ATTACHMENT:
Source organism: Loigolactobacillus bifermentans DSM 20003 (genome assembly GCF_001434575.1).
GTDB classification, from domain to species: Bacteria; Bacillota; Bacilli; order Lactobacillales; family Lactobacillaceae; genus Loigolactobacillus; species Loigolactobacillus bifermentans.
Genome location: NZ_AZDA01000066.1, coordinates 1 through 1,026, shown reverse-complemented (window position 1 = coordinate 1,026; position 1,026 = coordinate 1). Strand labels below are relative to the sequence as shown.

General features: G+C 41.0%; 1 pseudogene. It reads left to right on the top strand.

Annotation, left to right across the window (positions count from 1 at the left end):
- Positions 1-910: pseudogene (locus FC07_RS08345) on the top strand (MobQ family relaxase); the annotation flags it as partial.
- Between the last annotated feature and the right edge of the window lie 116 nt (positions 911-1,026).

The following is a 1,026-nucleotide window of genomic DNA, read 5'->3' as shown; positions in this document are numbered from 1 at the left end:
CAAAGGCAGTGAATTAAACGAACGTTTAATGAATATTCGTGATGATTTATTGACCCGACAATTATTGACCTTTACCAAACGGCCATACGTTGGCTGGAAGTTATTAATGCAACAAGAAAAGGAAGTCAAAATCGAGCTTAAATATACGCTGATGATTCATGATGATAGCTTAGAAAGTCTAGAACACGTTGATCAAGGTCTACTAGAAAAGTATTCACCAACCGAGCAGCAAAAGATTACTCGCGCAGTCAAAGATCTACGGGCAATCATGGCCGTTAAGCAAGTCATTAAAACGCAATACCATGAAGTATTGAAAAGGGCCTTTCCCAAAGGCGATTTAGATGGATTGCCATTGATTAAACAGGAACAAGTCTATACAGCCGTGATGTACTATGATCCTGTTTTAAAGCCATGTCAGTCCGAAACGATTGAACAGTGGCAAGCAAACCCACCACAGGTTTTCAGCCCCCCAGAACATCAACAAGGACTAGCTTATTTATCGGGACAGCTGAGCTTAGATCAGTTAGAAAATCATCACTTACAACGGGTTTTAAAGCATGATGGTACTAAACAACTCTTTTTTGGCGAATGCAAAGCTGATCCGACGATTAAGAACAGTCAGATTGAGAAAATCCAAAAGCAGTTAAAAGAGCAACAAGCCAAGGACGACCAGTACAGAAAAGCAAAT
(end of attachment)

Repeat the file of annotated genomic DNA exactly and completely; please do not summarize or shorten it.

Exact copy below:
Source organism: Loigolactobacillus bifermentans DSM 20003 (genome assembly GCF_001434575.1).
GTDB classification, from domain to species: Bacteria; Bacillota; Bacilli; order Lactobacillales; family Lactobacillaceae; genus Loigolactobacillus; species Loigolactobacillus bifermentans.
Genome location: NZ_AZDA01000066.1, coordinates 1 through 1,026, shown reverse-complemented (window position 1 = coordinate 1,026; position 1,026 = coordinate 1). Strand labels below are relative to the sequence as shown.

General features: G+C 41.0%; 1 pseudogene. It reads left to right on the top strand.

Annotation, left to right across the window (positions count from 1 at the left end):
- Positions 1-910: pseudogene (locus FC07_RS08345) on the top strand (MobQ family relaxase); the annotation flags it as partial.
- Between the last annotated feature and the right edge of the window lie 116 nt (positions 911-1,026).

The following is a 1,026-nucleotide window of genomic DNA, read 5'->3' as shown; positions in this document are numbered from 1 at the left end:
CAAAGGCAGTGAATTAAACGAACGTTTAATGAATATTCGTGATGATTTATTGACCCGACAATTATTGACCTTTACCAAACGGCCATACGTTGGCTGGAAGTTATTAATGCAACAAGAAAAGGAAGTCAAAATCGAGCTTAAATATACGCTGATGATTCATGATGATAGCTTAGAAAGTCTAGAACACGTTGATCAAGGTCTACTAGAAAAGTATTCACCAACCGAGCAGCAAAAGATTACTCGCGCAGTCAAAGATCTACGGGCAATCATGGCCGTTAAGCAAGTCATTAAAACGCAATACCATGAAGTATTGAAAAGGGCCTTTCCCAAAGGCGATTTAGATGGATTGCCATTGATTAAACAGGAACAAGTCTATACAGCCGTGATGTACTATGATCCTGTTTTAAAGCCATGTCAGTCCGAAACGATTGAACAGTGGCAAGCAAACCCACCACAGGTTTTCAGCCCCCCAGAACATCAACAAGGACTAGCTTATTTATCGGGACAGCTGAGCTTAGATCAGTTAGAAAATCATCACTTACAACGGGTTTTAAAGCATGATGGTACTAAACAACTCTTTTTTGGCGAATGCAAAGCTGATCCGACGATTAAGAACAGTCAGATTGAGAAAATCCAAAAGCAGTTAAAAGAGCAACAAGCCAAGGACGACCAGTACAGAAAAGCAAAT